Since the beginning of 2020, Covid19, currently the most famous virus in the world and the search for the vaccine, has taken pole position in the news. At the same time, topics that have been on the minds of scientists and politicians for years are once again increasingly in the spotlight in the media and social networks. For example, the topic of mobility and alternative drives has been posing an equally great challenge to science and our everyday lives for years, because mobility is inevitably linked to sustainability and environmental awareness and, not least, to our health and life. If the climate protection goals are not achieved, this will have lasting negative effects on our environment and our well-being. In this context, many measures must be combined into an overall strategy. One of these are alternative fuels and in particular hydrogen drives, which we at magility take a closer look at in the current article.
It is important to find alternative fuels for vehicles which are in no way inferior to fossil fuels from petroleum such as petrol, diesel or paraffin and which, in the best case, are also climate-neutral. After all, there are already around 1.3 billion motor vehicles on the road worldwide today.
Hydrogen and E-Fuels are Ahead
According to ADAC forecasts, hydrogen and synthetic fuels – so-called e-fuels – are the long-term winners, as they appear to have sufficient capacity to store energy. They also generate synergy effects in the context of sector linkage, i.e. the networking of electricity, heat and transport. And they can be designed with a high knock resistance. As a result, engines can be more highly compressed and their efficiency increased. The apparent dream team consists of regeneratively gained electricity and CO2 from the air. Their combination would produce a virtual CO2-neutral fuel, which would dissolve a large part of our concerns about a livable environment in water or air. However, this would come at the price of a long production chain and very high energy loss.
Too Little Sustainability in Electric Cars
E-fuels are also at the top of the priority list for sports car manufacturer Porsche. For Michael Steiner, the board member in charge of development, the combustion engine will continue to set the tone on the roads worldwide. Although Porsche has already brought a fully electric vehicle onto the market with the Taycan model and also offers a hybrid version, Steiner does not see much long-term potential for this technology. Electric mobility is pursuing the goal of sustainability too slowly. After all, Porsche still wants to put half of its sold vehicles on the streets by 2025, where they will stay for quite a while, as they are driven by their owners for a very long time. At the same time, however, the VW subsidiary also wants to push the specification of e-fuels in order to have a say in the high-performance sector of vehicle engines. And above all, technical problems like those once experienced with the introduction of E10 should not occur again.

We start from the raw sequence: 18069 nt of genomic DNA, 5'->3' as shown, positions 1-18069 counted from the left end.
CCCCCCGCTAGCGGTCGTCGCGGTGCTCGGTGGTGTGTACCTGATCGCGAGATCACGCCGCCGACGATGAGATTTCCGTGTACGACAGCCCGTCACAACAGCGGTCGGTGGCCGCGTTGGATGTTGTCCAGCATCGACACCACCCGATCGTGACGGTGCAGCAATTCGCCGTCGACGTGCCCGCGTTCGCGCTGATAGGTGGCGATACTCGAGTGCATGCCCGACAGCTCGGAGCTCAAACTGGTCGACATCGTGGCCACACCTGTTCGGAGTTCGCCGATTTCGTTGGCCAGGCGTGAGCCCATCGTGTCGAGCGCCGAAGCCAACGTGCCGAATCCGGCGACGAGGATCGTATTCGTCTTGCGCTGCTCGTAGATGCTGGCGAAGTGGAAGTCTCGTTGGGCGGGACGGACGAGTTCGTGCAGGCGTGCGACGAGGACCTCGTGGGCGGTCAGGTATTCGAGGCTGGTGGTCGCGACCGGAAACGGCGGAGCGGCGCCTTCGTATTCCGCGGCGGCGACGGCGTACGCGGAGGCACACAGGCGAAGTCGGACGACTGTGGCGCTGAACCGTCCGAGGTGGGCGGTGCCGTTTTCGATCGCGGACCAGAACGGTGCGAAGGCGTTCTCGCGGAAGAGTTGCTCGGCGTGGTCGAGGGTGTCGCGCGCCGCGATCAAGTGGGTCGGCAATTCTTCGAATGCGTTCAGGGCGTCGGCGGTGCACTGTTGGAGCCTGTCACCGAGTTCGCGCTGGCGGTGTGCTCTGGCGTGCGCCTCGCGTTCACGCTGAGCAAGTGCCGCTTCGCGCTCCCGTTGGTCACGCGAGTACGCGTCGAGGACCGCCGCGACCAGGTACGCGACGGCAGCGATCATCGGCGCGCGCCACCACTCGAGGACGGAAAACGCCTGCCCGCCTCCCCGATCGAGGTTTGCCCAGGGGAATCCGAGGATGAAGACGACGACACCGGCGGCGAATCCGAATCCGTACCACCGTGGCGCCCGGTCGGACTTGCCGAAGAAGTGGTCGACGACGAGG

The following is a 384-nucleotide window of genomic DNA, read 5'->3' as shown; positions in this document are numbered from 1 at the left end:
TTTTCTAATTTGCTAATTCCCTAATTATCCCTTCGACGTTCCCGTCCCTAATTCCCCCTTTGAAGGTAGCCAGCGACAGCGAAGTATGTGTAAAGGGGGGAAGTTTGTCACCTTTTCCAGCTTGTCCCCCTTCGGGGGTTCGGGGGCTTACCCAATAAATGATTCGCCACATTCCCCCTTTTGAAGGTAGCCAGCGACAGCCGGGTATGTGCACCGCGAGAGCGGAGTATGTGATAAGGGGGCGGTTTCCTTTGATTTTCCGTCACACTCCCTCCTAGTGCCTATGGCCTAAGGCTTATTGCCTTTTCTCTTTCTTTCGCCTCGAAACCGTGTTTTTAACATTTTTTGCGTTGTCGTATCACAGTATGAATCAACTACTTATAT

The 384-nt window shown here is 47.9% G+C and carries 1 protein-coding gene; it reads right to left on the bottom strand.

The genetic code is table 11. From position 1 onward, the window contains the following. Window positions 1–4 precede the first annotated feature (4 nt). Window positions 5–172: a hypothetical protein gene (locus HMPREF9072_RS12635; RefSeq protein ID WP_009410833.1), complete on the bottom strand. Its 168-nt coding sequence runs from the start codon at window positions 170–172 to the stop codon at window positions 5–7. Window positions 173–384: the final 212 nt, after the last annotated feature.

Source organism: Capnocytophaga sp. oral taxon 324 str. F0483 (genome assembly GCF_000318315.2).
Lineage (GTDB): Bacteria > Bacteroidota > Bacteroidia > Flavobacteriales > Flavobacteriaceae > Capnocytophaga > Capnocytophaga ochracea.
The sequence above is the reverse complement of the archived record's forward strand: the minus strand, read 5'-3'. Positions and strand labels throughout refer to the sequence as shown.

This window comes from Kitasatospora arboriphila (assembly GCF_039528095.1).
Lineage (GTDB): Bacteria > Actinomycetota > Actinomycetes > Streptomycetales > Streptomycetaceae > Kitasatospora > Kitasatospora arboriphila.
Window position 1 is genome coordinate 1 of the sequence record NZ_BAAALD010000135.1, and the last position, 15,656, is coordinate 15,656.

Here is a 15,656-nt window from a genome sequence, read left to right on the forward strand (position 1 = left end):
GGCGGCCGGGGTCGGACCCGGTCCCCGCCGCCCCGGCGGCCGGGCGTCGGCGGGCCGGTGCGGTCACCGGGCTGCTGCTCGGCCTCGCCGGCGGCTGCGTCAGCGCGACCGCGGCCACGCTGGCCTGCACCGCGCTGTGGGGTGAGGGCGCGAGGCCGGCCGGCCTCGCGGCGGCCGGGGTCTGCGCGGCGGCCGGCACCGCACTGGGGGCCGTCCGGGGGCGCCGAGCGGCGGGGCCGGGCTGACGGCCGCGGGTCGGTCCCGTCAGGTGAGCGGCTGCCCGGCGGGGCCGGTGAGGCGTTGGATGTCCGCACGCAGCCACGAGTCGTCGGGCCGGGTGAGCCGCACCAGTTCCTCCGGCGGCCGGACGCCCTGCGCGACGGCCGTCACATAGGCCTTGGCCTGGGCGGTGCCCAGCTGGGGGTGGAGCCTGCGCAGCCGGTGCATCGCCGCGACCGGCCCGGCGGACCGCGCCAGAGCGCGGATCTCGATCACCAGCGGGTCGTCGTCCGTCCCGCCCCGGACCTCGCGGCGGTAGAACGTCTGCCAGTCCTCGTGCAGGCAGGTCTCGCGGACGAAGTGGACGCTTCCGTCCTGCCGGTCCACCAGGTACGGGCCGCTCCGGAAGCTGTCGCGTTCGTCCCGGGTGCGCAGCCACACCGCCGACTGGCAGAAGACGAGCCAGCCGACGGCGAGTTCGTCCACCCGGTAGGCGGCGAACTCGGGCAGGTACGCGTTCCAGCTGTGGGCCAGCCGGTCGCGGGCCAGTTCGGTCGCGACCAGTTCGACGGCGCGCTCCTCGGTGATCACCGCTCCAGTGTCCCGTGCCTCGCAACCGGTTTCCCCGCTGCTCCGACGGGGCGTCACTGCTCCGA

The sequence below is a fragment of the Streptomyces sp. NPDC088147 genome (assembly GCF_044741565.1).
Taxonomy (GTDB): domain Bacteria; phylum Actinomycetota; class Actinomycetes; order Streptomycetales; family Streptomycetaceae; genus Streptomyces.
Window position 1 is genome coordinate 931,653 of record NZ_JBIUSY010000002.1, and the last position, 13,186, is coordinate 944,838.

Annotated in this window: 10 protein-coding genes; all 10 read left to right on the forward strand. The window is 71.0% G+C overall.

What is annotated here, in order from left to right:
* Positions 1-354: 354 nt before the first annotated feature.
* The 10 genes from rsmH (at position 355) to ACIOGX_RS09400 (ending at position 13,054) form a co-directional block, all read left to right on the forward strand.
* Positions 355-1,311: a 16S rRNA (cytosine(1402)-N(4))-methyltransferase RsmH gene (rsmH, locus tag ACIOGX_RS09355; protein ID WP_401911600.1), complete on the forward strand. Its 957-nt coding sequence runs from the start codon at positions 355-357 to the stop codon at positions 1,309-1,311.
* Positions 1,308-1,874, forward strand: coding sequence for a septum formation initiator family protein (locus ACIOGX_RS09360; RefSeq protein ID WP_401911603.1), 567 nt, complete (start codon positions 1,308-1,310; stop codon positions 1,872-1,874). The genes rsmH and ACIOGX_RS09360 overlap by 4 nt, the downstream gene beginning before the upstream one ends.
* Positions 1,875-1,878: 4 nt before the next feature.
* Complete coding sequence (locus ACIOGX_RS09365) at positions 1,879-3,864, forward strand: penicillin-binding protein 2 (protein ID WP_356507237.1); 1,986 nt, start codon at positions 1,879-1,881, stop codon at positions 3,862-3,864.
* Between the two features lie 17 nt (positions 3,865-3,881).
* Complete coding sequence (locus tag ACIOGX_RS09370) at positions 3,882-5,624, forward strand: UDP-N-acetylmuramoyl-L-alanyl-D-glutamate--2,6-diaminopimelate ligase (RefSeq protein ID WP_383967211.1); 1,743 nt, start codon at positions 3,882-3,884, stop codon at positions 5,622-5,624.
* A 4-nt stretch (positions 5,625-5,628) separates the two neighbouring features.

Hydrogen as a Never-Ending Source
Synthetic fuels are now produced on the basis of hydrogen, because hydrogen is almost infinitely available in nature and can be produced climate-neutrally. This is different from experiments with renewable raw materials such as rapeseed, corn or even wheat and palm oil. What reads like a list of ingredients for vegan cooking had striking disadvantages when it came to mixing them into fuels: Monocultures developed, and in South America, primeval forests had to give way to palm oil plantations. In the case of Generation 2 biogas/CNG, the “plate-tank discussion” is no longer relevant, as plant residues such as straw are used. Nevertheless, the hydrogen variant has great potential.
The hydrogen produced in the Power-to-X (PtX) process is first converted to methane with the help of CO2, which gave this step the term Power-to-Gas (PtG). Finally, the whole thing can be liquefied in a third process step. Usually via the Fischer-Tropsch process, the methane is converted into a longer-chain hydrocarbon, leading to the term power-to-liquid (PtL).
Costs Remain the Same
For both manufacturers and consumers, there is still one annoying drawback: despite its suitability for climate control, electricity for PtX is still defined as part of conventional power consumption. This means that it has to be paid for at 16 cents or, in other words, at 55% of the electricity price.
Hydrogen filling stations are still in short supply
Porsche also considers the expansion of a network of filling stations for electric cars to be costly and time-consuming. However, fuel cell cars are not yet making much progress, because hydrogen filling stations are still lacking.